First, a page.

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Co-management: the key to sustainable future fisheries

Building sustainable, profitable fisheries in the Mediterranean will require the development and implementation of successful management plans. Evidence repeatedly shows that adopting a co-management model - where these plans are developed in consultation with the fishers who will be affected - is by far the most effective approach for achieving this.

Cooperation between scientists, fishermen and policy-makers brings solutions

According to the OECD, co-management is “a process of management in which government shares power with resource users, with each given specific rights and responsibilities relating to information and decision-making.” Research has shown that fishers in the Mediterranean have used co-management informally for decades (Jentoft 2003), but it has only recently been taken up as a concept in fisheries management.

MINOUW adopted this philosophy as a founding principle, and getting all actors, including scientists, NGOs, fishers and policy makers, to work together and share knowledge as equals became the foundation to the project. Marco Costantini, Fisheries Manager for the WWF Mediterranean, explained this multi-participatory approach: “We are catalysing the relationship between the fishermen, the administrators and the scientists because what we really would like to see is the exchange of ideas within these groups of stakeholders.”

Views of fishers are too often excluded by policy makers

Management plans for fisheries are often developed with a top-down approach which overlooks fishers, despite their expertise with the issues at stake. This has a massive drawback. When fishers are not consulted on decisions which directly impact their work and livelihood, they are rarely committed to implementing or enforcing them, instead seeing them as an unjustified imposition. It is not possible to build or implement effective fisheries management plans, and ensure the sustainability of the marine environment, without the inclusion and cooperation of fishers in management planning.

Involving fishers improves outcomes

From the very beginning of the MINOUW project we knew that success would depend on engaging all stakeholders successfully. Our workshops gave fishers a key role in identifying and evaluating possible solutions to the implementation of the Landing Obligation, and then testing these solutions. Employing co-management principles meant that fishers were keen to work with our scientists, and helped build an increased sense of ownership of the project and its outcomes among fishers. Research continually shows that adopting this cooperative approach and philosophy delivers more successful outcomes for fisheries management.

For example, the Catalan Sand Eel Co-management Committee, established in April 2012, includes fishermen, scientists, two NGOs (WWF and Greenpeace), the Catalan regional government and the central Spanish government. Each participant carries equal authority in the monthly committee meetings to set target catches and treatments for the Catalan sand eel. With all voices treated as equal, there is ‘a very high adherence to the rules’ as these are seen to be legitimate, rather than imposed from the outside. In 2013, after only one year, this committee received the WWF Award for conservation merit because of their protection of sand eel stocks.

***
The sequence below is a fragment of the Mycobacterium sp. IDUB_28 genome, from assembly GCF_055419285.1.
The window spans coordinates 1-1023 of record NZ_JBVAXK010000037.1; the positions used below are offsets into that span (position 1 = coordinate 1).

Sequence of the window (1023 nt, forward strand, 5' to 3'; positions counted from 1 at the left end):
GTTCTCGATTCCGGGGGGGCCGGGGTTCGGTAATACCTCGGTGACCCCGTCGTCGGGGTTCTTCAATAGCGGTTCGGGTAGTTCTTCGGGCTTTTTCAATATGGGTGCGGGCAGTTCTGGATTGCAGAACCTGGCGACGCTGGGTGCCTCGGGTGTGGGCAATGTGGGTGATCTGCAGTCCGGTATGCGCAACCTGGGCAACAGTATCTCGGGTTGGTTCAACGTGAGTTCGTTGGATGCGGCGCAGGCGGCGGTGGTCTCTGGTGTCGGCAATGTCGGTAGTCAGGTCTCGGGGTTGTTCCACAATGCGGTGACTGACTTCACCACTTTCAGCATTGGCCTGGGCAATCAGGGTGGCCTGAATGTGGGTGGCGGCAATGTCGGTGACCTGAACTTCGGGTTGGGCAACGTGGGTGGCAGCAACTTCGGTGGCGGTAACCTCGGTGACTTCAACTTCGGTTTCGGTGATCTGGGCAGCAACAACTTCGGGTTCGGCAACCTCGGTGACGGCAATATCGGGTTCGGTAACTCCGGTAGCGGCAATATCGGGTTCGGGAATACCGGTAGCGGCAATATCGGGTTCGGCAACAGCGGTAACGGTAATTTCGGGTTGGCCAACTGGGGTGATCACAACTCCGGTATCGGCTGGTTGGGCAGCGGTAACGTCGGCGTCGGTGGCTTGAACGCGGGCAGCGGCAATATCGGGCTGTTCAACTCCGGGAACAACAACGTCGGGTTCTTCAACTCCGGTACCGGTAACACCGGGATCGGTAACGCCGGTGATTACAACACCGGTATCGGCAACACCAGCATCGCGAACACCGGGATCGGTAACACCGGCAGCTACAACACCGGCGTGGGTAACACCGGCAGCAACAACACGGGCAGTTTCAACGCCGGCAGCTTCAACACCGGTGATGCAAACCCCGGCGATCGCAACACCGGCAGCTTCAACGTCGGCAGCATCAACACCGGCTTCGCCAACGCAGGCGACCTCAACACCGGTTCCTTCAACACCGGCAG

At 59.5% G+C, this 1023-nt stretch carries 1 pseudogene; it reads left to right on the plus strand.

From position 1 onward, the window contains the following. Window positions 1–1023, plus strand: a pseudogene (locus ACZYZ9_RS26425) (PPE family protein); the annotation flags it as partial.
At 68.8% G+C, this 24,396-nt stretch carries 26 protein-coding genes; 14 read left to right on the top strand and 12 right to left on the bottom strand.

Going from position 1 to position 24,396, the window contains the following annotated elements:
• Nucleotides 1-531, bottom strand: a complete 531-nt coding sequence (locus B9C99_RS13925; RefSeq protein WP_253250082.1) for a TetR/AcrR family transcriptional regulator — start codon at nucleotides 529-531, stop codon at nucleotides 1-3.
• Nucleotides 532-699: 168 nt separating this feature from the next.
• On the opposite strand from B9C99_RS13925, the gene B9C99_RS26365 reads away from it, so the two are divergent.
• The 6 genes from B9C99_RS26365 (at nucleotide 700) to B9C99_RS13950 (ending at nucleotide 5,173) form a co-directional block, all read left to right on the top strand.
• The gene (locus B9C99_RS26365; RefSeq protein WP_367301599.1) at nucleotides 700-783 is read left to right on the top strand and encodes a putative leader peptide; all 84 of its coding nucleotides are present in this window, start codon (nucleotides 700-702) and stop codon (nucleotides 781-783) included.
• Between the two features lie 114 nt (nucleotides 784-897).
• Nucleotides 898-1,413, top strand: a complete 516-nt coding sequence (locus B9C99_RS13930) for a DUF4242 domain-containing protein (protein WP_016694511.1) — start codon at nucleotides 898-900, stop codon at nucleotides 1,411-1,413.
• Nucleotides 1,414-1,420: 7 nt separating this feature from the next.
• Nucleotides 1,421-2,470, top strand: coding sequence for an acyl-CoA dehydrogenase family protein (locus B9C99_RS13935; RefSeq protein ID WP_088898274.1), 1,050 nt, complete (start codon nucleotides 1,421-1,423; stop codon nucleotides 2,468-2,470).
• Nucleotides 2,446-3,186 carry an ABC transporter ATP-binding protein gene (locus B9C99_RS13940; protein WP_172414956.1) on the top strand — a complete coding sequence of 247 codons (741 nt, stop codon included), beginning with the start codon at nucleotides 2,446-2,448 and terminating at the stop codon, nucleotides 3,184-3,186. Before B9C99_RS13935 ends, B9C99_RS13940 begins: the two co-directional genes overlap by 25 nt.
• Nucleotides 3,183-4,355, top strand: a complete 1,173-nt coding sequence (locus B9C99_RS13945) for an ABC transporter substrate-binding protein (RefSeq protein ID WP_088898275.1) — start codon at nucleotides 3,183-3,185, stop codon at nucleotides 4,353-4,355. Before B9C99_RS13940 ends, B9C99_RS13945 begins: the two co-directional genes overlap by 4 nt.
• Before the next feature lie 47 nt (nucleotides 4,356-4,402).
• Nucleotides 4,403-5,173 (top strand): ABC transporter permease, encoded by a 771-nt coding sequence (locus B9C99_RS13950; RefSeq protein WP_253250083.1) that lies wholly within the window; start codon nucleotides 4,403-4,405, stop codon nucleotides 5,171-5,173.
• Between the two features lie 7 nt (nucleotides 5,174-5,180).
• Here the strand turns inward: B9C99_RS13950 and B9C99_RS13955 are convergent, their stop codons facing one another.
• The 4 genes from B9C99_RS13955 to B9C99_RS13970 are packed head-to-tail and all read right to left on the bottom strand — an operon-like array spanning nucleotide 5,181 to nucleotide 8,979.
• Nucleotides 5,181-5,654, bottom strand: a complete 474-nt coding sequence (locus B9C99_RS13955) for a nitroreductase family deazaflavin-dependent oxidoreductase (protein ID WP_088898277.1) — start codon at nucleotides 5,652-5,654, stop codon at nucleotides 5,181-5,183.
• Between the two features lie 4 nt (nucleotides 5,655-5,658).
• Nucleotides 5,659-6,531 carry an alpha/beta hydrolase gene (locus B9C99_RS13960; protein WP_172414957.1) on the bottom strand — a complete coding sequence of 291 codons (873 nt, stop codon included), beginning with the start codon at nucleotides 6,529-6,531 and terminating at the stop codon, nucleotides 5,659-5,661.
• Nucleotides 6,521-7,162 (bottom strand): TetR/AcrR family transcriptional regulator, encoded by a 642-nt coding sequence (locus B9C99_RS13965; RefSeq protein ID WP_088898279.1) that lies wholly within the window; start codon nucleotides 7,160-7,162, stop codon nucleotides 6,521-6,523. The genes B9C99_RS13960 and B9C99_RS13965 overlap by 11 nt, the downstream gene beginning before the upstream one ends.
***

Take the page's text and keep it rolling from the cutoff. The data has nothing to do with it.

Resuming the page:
In the Balearic islands, MINOUW worked in the transparent goby fisheries with a team of administrators, local fishers, researchers and NGOs, including WWF, to protect the sustainability of the fisheries. This team established a daily quota for sustaining the sales prices in 22 of the species caught. Together, they set limits on the number of fishing licenses to be given, the number of fishing hours and days to be used, and the maximum fishing depth to be used in achieving the quota.

Photo of Sergi Tudela

“In May 2018, the government of Catalonia adopted a decree on the governance model for commercial fisheries that sets multi-stakeholder co-management as the general approach to fisheries management in the country.”

Sergi Tudela, the Director General of Pesca i Afers Marítims

The success of these and other projects has led the Catalan regional government to adopt the co-management model as official fisheries policy. Sergi Tudela, the Director General of Pesca i Afers Marítims, explained: ‘In May 2018, the government of Catalonia adopted a decree on the governance model for commercial fisheries that sets multi-stakeholder co-management as the general approach to fisheries management in the country.

Fishers must be part of the decision making process

To build a sustainable future for fisheries in the Mediterranean more national and regional management plans should consider following the example of the the Catalan model. Fishers must be part of the decision making process: without their voice the legitimacy and enforcement of any new regulations can be questioned, and can face opposition. Ensuring all stakeholders work together is the only way to develop practical management plans and ensure productive, profitable and sustainable fisheries for the future.

Additional information  - The Catalan decree


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